“This will often be from a pricing base that we consider pretty price adequate. Unless something significant happens that is the inevitable conclusion,” Postlewhite says.
But he believes any discussion about rates alone is inadequate when characterising what is really going on in the market at the moment. He believes the market is already seeing a more important and profound shift occur in the terms and conditions being offered on policies.
“We are starting to see changes occur in terms and conditions, both for the original risk and for the reinsurance coverage,” he says. “That is potentially a more dangerous change. We are seeing clients ask for multi-year, aggregate deals, multi-class deals as well as more esoteric changes such as adding terror exposure, cyber exposure, business interruption, and contingent business interruption, and removing exclusions.
“But those terms and conditions are put there for a reason and to remove them can have drastic implications. This is where skill and expertise on the underwriting side really come into play and make a real difference.”
He says many of Aspen Re’s underwriters have previous soft market experience, which makes a big difference at a time such as this. He also stresses the importance of good financial models and internal capital models in this type of market as well as leadership with the backbone to say ‘no’ to deals.
“It is very important to understand the point at which prices are adequate and the point at which they are not,” he says. “It seems like an obvious statement but it is actually quite difficult to understand price relative to capital within a portfolio—but this is something Aspen spends a huge amount of time calculating and analysing.
“We look at it on a marginal basis: we ask what the next dollar of income means in terms of capital to support it and how we can make a profit from that. We always want to know the precise impact that will have on our ROE.”
In terms of growth, Postlewhite also stresses the importance of its growing role as a facilitator of alternative forms of capital. Aspen Capital Markets, now two years old and led by Brian Tobben, was formed to develop alternative reinsurance structures and leverage Aspen’s existing underwriting franchise.
“This is a growing franchise for us, mainly focused in the reinsurance cat risk space but it is also looking at products outside of that. One of the big unique selling points of what we offer is just how transparent we are in the way we deal with investors in this segment of the business.”
He believes this will become a differentiator in this market, especially in the aftermath of a big loss. There will be some investors who will feel they have been misguided by the funds or reinsurers they are working with and could become disillusioned as a result.
“Those that have always been open and transparent will do better following a loss than those that have not,” he says. “Some capital will disappear but the money that will stay will come from investors who have always understood the risks; these may even do more. Truly embracing this as a concept also means being there post-event.”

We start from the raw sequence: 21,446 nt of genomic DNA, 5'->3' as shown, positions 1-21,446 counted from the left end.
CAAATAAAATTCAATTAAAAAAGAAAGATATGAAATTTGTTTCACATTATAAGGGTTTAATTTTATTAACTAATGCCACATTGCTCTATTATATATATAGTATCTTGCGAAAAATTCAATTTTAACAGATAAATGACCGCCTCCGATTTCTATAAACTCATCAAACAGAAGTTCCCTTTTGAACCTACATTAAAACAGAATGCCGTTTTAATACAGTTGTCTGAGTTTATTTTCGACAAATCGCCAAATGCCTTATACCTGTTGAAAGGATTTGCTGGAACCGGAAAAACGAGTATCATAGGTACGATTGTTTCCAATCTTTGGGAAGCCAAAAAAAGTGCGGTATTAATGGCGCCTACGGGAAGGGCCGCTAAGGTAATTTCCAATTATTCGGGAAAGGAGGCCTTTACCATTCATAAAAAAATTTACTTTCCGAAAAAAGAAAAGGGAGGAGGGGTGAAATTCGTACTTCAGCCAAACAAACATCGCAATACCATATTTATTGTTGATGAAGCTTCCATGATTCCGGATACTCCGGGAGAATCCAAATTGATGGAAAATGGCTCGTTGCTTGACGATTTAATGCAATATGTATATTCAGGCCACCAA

He also believes that capital will be sucked out of the market if interest rates rise, as they are forecast to do in the next 12 to 24 months. “This is bound to remove some capital,” he says. “It will take capital out of the market both directly (due to falling values of fixed income investments) and indirectly as better yields emerge in other asset classes.
“But if the deals you are doing are transparent and underpinned by good technical underwriting it is unlikely investors will be walking away.”
Ready for change
Either way, he is clear that the market is going through a radical and fundamental change. This will result in almost no commodity or monoline lines being left in the traditional reinsurance market and any risk that can be commoditised being increasingly absorbed by alternative risk transfer structures and capital.
“There will be winners and losers,” he says. “The companies that will remain will concentrate very heavily on non-commoditised, difficult to underwrite risk and develop much deeper and broader relationships with cedants. They will be doing larger and more complex deals with clients which generate significant value for both parties.
“Those that are able to embrace these concepts and add to the thinking in constructing them are likely to be winners in the longer term.”
He believes companies that establish the right relationships with third party capital providers will also gain in the long term, as long as such relationships are structured correctly and apply rigorous underwriting standards.
For commoditised business, the lowest common denominator in terms of cost of capital will win through, he believes.
“It will be the companies with significant access to the right capital combined with the right approach to underwriting that will win through.”
Combined with what he sees as inevitable casualties from the current round of consolidation, he believes the industry will look very different from now in five years’ time. “Some players will not succeed going down the M&A route. In addition, too many firms underestimate the importance of underwriting skill and will get badly stung by the soft market and dangerous terms and conditions.
“Those things will come home to roost. Losses will take their toll and while there will be fewer players, the industry will ultimately be stronger.”